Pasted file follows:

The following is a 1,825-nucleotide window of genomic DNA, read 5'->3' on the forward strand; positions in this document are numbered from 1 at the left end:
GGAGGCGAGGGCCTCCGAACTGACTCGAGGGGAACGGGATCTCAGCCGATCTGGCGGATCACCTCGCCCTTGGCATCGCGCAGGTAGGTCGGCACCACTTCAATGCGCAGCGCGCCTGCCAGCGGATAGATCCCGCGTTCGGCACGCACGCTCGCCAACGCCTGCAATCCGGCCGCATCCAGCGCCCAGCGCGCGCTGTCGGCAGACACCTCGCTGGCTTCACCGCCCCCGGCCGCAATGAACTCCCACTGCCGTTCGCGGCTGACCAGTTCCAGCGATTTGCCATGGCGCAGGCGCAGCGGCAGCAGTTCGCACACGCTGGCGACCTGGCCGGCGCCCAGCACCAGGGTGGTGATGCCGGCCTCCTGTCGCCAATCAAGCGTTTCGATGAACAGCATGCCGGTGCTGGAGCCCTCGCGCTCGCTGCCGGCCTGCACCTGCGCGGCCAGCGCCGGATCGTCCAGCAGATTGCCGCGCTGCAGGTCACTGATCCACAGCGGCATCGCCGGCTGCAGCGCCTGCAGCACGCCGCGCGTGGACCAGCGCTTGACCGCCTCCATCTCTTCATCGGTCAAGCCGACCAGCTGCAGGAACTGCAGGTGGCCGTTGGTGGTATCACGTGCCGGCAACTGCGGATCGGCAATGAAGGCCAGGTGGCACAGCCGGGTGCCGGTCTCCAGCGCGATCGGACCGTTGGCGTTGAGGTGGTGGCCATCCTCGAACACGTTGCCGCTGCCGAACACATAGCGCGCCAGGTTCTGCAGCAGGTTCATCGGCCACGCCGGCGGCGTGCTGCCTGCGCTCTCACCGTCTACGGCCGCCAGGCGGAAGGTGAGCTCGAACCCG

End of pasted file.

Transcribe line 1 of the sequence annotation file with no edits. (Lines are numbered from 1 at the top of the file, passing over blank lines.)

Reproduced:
The following is a 1,825-nucleotide window of genomic DNA, read 5'->3' on the forward strand; positions in this document are numbered from 1 at the left end: